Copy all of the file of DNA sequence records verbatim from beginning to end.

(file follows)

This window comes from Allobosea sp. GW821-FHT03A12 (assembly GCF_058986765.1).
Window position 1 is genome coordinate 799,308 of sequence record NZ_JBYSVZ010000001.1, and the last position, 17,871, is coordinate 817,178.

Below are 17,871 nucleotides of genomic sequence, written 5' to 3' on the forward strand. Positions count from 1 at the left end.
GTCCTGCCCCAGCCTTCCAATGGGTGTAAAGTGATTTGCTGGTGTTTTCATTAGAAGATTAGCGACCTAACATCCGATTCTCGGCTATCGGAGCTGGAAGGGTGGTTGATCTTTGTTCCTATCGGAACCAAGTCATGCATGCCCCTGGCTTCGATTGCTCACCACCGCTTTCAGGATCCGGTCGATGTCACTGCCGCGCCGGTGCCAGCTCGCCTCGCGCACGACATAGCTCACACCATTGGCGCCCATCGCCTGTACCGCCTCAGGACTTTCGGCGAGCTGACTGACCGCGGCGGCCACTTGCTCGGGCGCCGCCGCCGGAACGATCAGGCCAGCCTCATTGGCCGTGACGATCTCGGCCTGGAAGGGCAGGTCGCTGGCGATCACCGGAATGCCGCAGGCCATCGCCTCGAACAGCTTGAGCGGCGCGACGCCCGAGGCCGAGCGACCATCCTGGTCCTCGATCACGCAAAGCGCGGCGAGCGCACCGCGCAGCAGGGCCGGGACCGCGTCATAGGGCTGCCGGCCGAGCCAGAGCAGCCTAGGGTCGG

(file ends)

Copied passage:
This window comes from Allobosea sp. GW821-FHT03A12 (assembly GCF_058986765.1).
Window position 1 is genome coordinate 799,308 of sequence record NZ_JBYSVZ010000001.1, and the last position, 17,871, is coordinate 817,178.

Below are 17,871 nucleotides of genomic sequence, written 5' to 3' on the forward strand. Positions count from 1 at the left end.
GTCCTGCCCCAGCCTTCCAATGGGTGTAAAGTGATTTGCTGGTGTTTTCATTAGAAGATTAGCGACCTAACATCCGATTCTCGGCTATCGGAGCTGGAAGGGTGGTTGATCTTTGTTCCTATCGGAACCAAGTCATGCATGCCCCTGGCTTCGATTGCTCACCACCGCTTTCAGGATCCGGTCGATGTCACTGCCGCGCCGGTGCCAGCTCGCCTCGCGCACGACATAGCTCACACCATTGGCGCCCATCGCCTGTACCGCCTCAGGACTTTCGGCGAGCTGACTGACCGCGGCGGCCACTTGCTCGGGCGCCGCCGCCGGAACGATCAGGCCAGCCTCATTGGCCGTGACGATCTCGGCCTGGAAGGGCAGGTCGCTGGCGATCACCGGAATGCCGCAGGCCATCGCCTCGAACAGCTTGAGCGGCGCGACGCCCGAGGCCGAGCGACCATCCTGGTCCTCGATCACGCAAAGCGCGGCGAGCGCACCGCGCAGCAGGGCCGGGACCGCGTCATAGGGCTGCCGGCCGAGCCAGAGCAGCCTAGGGTCGG